Called to Love

By Barbette Brophy

Diversity in the workplace is a hot topic and for many businesses it’s required training. In addition to political differences, diversity includes race, color, creed, and lifestyle differences. Christians should be well-equipped to embrace diversity. We are called to love God with our whole heart, mind, soul, and being, and to love our neighbor as ourselves. As described in Christ’s answer in the parable of the Good Samaritan, our neighbor is anyone whose path we cross.

Loving Our Neighbors

There are times we can be intolerant. When we feel our views are not shared, or are ignored, or worse yet opposed, we can be uptight and uncharitable. Political discussion—even with fellow Christians who agree on moral issues—can get heated and partisan. Christ says to love your enemy and do good to those who hate you.

As a nurse, I have an opportunity to serve all types. Those the world may find hard to love, I can easily love—even the poorest and the sickest. There are others I have had to learn to love, some who are vulnerable in other ways or live a lifestyle with which I don’t agree. That has been a challenge.

Sometimes our difficulty comes from not knowing how to operate as Christians in the workplace. We can feel upset when we see sin or wrongdoing and don’t know how to respond to it. We might feel an obligation to tell someone when their behavior is wrong. Or we might avoid bad behavior by shutting ourselves off from others or fear being perceived as self-righteous.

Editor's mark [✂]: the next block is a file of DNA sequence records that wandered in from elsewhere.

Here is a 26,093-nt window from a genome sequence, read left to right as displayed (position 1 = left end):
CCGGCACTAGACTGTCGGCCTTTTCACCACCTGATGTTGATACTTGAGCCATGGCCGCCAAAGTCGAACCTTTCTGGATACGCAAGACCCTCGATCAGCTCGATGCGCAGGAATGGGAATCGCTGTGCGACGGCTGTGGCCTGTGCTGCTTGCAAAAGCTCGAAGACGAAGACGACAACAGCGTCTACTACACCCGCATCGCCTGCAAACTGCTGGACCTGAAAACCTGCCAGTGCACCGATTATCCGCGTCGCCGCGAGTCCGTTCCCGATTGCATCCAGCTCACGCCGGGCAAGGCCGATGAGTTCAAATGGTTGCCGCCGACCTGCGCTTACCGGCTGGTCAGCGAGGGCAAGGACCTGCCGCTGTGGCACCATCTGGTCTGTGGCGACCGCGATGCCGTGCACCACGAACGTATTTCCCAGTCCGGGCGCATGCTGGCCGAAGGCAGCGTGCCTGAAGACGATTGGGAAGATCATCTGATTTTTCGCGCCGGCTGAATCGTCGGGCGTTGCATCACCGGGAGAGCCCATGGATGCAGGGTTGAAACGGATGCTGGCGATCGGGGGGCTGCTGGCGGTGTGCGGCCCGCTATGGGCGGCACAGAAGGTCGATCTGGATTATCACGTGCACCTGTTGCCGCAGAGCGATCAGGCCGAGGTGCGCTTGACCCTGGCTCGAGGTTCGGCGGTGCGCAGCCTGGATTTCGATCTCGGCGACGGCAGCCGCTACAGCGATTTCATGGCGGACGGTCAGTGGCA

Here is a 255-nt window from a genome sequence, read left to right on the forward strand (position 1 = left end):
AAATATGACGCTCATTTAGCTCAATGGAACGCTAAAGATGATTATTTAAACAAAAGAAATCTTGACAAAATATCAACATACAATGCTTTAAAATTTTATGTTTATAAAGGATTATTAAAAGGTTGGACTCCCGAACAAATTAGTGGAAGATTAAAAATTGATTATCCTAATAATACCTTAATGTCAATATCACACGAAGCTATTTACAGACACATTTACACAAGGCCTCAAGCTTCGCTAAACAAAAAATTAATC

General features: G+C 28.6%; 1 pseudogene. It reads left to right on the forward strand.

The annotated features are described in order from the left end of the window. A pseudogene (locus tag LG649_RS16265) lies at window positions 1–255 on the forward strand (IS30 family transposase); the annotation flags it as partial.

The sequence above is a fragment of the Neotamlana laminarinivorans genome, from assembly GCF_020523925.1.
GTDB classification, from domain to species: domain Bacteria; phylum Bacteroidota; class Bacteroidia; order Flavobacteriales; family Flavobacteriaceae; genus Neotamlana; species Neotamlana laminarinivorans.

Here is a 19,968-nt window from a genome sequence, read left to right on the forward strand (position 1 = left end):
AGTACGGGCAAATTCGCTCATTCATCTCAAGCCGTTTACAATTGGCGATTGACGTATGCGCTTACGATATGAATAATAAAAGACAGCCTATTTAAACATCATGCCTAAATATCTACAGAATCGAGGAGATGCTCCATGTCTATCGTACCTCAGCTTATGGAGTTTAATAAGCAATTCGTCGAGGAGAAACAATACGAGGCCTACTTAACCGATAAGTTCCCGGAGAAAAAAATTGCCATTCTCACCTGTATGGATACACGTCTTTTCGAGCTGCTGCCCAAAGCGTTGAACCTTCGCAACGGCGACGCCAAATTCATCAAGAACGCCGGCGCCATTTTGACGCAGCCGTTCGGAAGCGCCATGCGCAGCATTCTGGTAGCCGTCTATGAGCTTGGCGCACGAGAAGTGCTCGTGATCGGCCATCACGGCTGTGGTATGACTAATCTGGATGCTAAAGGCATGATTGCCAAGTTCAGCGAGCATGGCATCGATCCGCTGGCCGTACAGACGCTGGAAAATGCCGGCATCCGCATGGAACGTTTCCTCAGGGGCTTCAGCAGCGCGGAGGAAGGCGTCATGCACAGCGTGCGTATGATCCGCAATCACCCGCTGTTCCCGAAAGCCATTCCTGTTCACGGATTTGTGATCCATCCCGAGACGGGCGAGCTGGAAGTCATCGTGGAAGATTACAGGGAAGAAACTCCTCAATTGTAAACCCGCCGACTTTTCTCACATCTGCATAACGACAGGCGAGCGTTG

How Do We Know What to Do?

We need to keep in mind Christ’s call to love. Then, even if we are unsure, if our reflex is to love, we will be acting in the way that Christ calls us to act in every encounter.

St. Francis is sometimes credited with saying, “Preach the Gospel always, and if necessary use words.” At a recent baby shower for a nurse at work everyone was enjoying themselves. The tone changed when a fellow nurse with a bit of a reputation left the room. The group began to make fun of her. A tech—who is a church goer and someone I had prayed with that morning—began impersonating her immoral lifestyle. At that point, I left the room. Noticing my exit, the tech was convicted. She approached me later and asked if they had gotten too carried away. In her heart, she already knew the answer.

My friend Mary shared the story of a Muslim coworker. The woman often wore a burka and her coworkers resented that she took so much time off for religious holidays and family obligations. They said she was not capable and lacked confidence. Mary knew the treatment was unfair. She tried to inform the woman discreetly when she made a mistake so she could correct it.

Soon the woman regularly sought Mary’s advice. They became friends and the woman shared that she was married with three kids. Mary shared her Christian faith. Believing they prayed to the same Father, the woman asked Mary to pray when her family was sick. Eventually the pettiness toward the woman subsided. She became more adept in her work and is now a valued colleague in the department.

Every difference we experience in another needs to be experienced through the love of God which has been poured into our hearts through the Holy Spirit. I know that I am Christ to others, I am the Good News. And that is first and foremost.

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